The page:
1966 was a long time ago.
The teaching load in history was 300 students a year then! Eight preparations spread over three terms! Two courses in summer school, and later a winter mini-term.
After 1968 add coaching soccer, advising ZBT, and in 1970 the duties of departmental chair.
1864 is even more distant.
That is when his house was constructed by Barzillai Beckwood. View from the Birdseye drawing of 1869.
Almost an acre of flowers, grass and weeds. But great for dogs, children, and the occasional game of cut-throat croquet.
Soccer Rule Changes Necessary
The World Cup debacle of 2002 for favored teams France, Italy and Argentina demonstrate the urgent need for a fundamental change in two of soccerís oldest rules: offsides and carding.
The off-side rule was created in days of offensive-minded soccer to slow down scoring. And did it succeed! In recent decades astute coaches have reduced the number of strikers and concentrated on defense, often utilizing one or even two players to roam the field, assisting the defense wherever the attacks became too strong. Scores sank to 1-0, 2-1. Fans hated it. But, hey, a winís a win.
Whatever the fans thought, the most serious impact came on refereeing: there is a real reluctance to call a foul in the penalty area, because one penalty kick might well decide the game. Consequently, almost everything short of assault is overlooked. In the 2002 World Cup shirt-pulling became so common that it might as well have been legal.
With the increase in "minor" fouls came an increase in retaliatory fouls: the swift elbow, the trip, and, of course, the "dive." Although referees were supposed to award yellow yards to player who faked being fouled, the players were more likely to get an Oscar.
The increasing brutality on the field has been exceeded only by the brutality of the fans. Outraged at calls for fouls that were hardly worse than others, or fouls that were not called, fans threaten referees and assault supporters of the other teams.
What is the best way out of this box? Obviously, more scoring. If games are decided by several goals, referees will no longer hesitate to call them as the rules see them. What the best way to increase scoring? To eliminate the off-sides rule.
What would have happened in the 2002 World Cup without the off-sides rule? Probably France, Italy and maybe Argentine would have advanced. Each of these teams has superb ball-handling skills, and each maneuvered the ball effectively until encountering the massed defensive line at the penalty area. Imagine basketball if the ball could not be passed forward. That is soccerís situation. If these teams could have passed to an open man, there would have been goals instead of the linesmanís flag. (The linesmen could even have helped effectively on calling fouls if they werenít running up and down trying to keep their eyes on potential off-side players.)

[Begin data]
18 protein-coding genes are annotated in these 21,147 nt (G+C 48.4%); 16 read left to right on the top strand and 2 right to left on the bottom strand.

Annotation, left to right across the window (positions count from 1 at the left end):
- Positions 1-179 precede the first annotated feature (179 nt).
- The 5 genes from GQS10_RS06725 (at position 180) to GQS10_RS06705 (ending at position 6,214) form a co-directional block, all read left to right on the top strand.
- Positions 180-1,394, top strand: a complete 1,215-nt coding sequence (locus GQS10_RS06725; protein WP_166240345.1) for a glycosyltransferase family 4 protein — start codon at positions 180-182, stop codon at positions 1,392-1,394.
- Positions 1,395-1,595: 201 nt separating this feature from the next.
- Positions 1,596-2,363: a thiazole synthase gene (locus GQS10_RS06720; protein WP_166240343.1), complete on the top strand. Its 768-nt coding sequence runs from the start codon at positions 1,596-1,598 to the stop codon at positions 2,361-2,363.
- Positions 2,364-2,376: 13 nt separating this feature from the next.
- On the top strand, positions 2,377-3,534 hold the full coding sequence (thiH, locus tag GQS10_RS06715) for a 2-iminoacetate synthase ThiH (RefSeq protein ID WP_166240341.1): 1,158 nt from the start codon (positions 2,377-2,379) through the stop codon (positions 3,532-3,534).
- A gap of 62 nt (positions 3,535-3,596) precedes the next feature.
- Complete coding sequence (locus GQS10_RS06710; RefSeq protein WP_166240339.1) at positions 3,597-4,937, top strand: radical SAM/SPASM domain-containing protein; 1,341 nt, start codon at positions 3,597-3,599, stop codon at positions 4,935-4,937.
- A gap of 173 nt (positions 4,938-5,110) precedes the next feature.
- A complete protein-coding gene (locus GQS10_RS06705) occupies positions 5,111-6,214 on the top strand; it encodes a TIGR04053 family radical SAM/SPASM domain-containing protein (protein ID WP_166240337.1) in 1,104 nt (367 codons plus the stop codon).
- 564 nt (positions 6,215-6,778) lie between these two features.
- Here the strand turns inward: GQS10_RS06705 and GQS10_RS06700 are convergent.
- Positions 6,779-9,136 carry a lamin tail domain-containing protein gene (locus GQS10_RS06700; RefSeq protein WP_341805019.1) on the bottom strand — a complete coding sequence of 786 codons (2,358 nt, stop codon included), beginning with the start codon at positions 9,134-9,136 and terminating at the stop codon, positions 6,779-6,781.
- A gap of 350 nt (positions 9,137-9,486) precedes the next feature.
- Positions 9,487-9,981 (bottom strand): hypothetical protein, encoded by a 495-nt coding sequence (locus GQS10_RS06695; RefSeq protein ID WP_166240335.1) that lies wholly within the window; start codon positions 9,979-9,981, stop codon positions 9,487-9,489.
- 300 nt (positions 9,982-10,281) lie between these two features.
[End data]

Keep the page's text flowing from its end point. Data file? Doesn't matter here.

Coaches who hear this proposal say that offensive players would just hang around the goalie. So? There are rules about interfering with a goalie, and if some coaches want to give the goalie someone to talk with while the ball is eighty yards away, thatís his choice. (Or herís, in countries where womenís soccer is popular, and where there is more scoring, typically because the goalies are shorter and donít have wings like eagles.) Then the coaches object that there would be more scoring! Duh.
A second rule change would be to adopt a hockey practice: letting the player committing the foul sit out several minutes. If the team with the advantage knew that it only had fifteen minutes or five to exploit its opportunity, it would no longer sit back and leisurely draw out the game. Referees would be more willing to pull out red and yellow cards, and players would presumably become more cautious. Carding practices date back to the era when there was one referee and one watch. Today even kiddie games are taken more seriously than sanity suggests is wise. The best way to tame an overenthusiastic parent is to give him (or her) something to do.
Do these rule changes stand a chance? Probably not. Teams in the US have experimented with no-offsides (and senior leagues often ignore the rule), with good results. Usually the rest of the world resents the US pushing its weight around, but this year the teams that would have benefited are considered the best in the world. If France would call for reforms, the world could only ask "Can forty million Frenchmen be wrong?"
William Urban coached club and varsity soccer 1968-1981 at Monmouth College in Illinois.
Essay on Coaching 2005
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